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On the Third Quarter Thrashings

Third quarters have not been copacetic.

How difficult would it be to sneak a probe into the Toronto Raptors locker room at halftime? What wonders would we behold? Does the team perform karaoke? Do they not speak at all and get lost in daydreams? Do they play poker?

Whatever it is the Raptors do in that locker room, it needs to change.

When the team last played the New York Knicks (whom they’d defeated handily only five days prior), they led 59–48 at halftime. A comfortable margin, especially when the Raps had built up an understandable level of confidence after their last meeting. But that confidence swiftly faded as the third quarter began—the Knicks ratcheted up their intensity and the Raps failed to meet it, turning the ball over and ceasing the beautiful passing and ball movement they’d displayed earlier in the game. Suddenly, things were unraveling into an all-time spiral, with Toronto giving up 41 points in the quarter and scoring a mere 10 of their own.

Needless to say, it is now a franchise record.

Sadly, this was not and continues not to be an isolated incident. Over their last 10 games, the Raptors have only had a positive plus-minus in the third quarter twice—once against the New Orleans Pelicans and once against the lowly Atlanta Hawks. In fact, the team has only had a plus-minus better than +10 three times all season. On average, they give up 28.5 points per game in the period, good for 27th in the league.

It’s a truly bizarre thing to watch, mostly because the Raptors are a very good second and fourth quarter team.

Per NBA.com, Toronto has outscored its opponents in 11-straight second quarters, averaging 30.6 points and shooting 53.9 per cent from the floor. They also boast an NBA-leading  +6.8 scoring margin (Utah is second in this regard with a +3.3), and are a defensive powerhouse, holding opposing teams to 23.8 points and 42.5 per cent shooting in the frame. They have the league’s second-best defensive rating in the frame (94.8), the best net rating (25.7), the fifth-best assist-to-turnover ratio (1.79), and the best true shooting percentage (65).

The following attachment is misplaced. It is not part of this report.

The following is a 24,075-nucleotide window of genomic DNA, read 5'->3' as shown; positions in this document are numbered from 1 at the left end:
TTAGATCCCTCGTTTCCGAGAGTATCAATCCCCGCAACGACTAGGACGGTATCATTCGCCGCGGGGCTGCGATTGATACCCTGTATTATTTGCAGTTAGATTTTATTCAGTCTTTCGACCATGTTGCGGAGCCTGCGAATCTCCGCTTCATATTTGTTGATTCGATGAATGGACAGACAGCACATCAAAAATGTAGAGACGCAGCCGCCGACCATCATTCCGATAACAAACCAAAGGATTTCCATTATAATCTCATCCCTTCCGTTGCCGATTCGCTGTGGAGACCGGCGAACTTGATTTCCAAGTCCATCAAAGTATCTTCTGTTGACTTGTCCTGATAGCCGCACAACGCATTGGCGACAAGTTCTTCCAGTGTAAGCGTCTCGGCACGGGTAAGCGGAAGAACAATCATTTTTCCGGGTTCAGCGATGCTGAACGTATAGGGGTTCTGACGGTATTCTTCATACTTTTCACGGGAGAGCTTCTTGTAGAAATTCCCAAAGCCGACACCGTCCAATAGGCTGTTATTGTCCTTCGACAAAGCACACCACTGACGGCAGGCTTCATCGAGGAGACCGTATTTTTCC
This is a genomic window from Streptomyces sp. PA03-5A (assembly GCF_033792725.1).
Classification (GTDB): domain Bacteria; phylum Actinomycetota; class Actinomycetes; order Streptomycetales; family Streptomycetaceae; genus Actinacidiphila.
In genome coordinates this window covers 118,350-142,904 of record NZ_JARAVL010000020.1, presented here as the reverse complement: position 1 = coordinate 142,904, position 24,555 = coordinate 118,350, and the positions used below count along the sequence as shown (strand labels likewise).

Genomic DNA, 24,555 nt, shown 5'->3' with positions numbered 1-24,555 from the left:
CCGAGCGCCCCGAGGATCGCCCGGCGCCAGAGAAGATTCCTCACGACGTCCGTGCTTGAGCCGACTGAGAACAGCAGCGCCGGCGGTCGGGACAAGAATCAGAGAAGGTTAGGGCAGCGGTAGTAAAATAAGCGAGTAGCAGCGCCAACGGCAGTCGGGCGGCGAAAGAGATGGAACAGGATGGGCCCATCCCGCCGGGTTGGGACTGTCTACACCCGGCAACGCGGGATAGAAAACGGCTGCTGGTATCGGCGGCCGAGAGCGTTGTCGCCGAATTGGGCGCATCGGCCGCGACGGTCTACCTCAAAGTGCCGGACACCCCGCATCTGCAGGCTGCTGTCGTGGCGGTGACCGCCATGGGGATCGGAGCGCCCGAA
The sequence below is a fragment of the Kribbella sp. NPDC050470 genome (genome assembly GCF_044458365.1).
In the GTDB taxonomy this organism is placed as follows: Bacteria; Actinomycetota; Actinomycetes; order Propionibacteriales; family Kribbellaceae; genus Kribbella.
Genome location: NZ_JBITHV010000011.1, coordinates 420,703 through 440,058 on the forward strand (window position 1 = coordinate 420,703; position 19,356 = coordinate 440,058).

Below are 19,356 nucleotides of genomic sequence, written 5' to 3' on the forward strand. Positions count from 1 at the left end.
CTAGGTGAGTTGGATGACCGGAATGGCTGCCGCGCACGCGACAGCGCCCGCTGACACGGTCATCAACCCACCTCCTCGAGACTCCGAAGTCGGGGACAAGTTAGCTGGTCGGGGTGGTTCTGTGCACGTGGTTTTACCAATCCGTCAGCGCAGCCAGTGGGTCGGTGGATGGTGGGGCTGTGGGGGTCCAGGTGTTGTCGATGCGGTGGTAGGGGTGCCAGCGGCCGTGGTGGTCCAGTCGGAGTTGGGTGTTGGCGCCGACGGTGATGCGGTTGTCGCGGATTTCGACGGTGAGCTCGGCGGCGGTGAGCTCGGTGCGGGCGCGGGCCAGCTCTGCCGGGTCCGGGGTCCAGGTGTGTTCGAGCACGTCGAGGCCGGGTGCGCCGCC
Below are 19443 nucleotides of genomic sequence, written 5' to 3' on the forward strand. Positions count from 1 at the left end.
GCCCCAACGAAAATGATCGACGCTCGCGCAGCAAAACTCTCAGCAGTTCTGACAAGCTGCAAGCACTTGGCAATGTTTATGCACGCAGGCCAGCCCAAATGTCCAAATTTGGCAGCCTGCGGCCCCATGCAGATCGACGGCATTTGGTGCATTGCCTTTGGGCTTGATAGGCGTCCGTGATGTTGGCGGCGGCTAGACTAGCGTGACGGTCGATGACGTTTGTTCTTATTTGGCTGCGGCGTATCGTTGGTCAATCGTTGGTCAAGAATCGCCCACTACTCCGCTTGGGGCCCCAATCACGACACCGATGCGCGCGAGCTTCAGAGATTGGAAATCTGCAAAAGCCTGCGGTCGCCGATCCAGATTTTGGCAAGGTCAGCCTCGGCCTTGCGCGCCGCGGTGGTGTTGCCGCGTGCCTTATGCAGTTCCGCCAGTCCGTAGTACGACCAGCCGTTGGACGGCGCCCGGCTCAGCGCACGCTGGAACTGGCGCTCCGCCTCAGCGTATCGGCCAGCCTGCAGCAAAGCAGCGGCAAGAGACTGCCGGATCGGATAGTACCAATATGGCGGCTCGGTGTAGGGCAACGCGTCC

Here’s something even more strange: The Raptors’ current starting lineup of Jonas Valanciunas, Serge Ibaka, OG Anunoby, DeMar DeRozan, and Kyle Lowry have an incredible offensive rating of 129.7 and defensive rating of 90.1 in second quarters. But in third quarters? That same lineup suddenly has the sixth-worst defensive rating (129.1) of units that have played at least 20 total minutes together, as well as the eighth-worst net rating (-26.3).

Evidently, it’s not the lineups that are the issue. It’s simply a matter of the team not playing with the resolve they were in the second quarter (and then typically return to in the fourth). Everything has looked so lethargic to start third quarters that one might think the pace the Raps are playing at drops off significantly, but that’s untrue—instead, the pace actually increases slightly. In second quarters, Toronto plays with the 17th-fastest pace in the league, and in third quarters they escalate to playing the 15th-fastest.

This may be due in part to the amount of turnovers and therefore fast breaks that occur as the opposing team seems to switch places with the Second Quarter Raps. When opponents turn up their defensive pressure to start the third (usually because they are behind by a fair margin), the Raptors don’t respond well. Seeing their open, simple passes now cut off, they become stagnant and still until either Lowry or DeRozan try to bail the team out, or the ball is stolen off of a bad pass or a move into traffic. Toronto’s assist-to-turnover ratio during this time drops to 14th (1.46) in the league, far off from their aforementioned second quarter rank.

Of course, that’s not the only drop-off Toronto deals with in third quarters. The most major plummet lies in their defensive rating—falling from their spot at second-best in the NBA to the worst spot at 30th overall (115.3). And again, this appears largely to be the product of lackadaisical effort—reacting sluggishly on rotations, not boxing out, arriving late on closeouts, getting caught on or beneath screens during switches. All things that were handled perfectly well during the 12 minutes prior. 

The whole thing looks like an Invasion of the Bodysnatchers-type scenario. The Raptors just lack the energy in third quarters that they apparently are able to muster throughout the rest of the game. It leads to sloppy plays and less overall movement such that opponents are able to fight their way back into games (often within the first few minutes) and, consequently, kickstart the Raps into playing hard again to try and close things out.

So whatever it is the Raptors do in their locker room during halftime, whether it be karaoke or poker or something else, they better find something to replace it, because these third quarter efforts have cost them games and, if nothing changes, could very well cost them more in the future.

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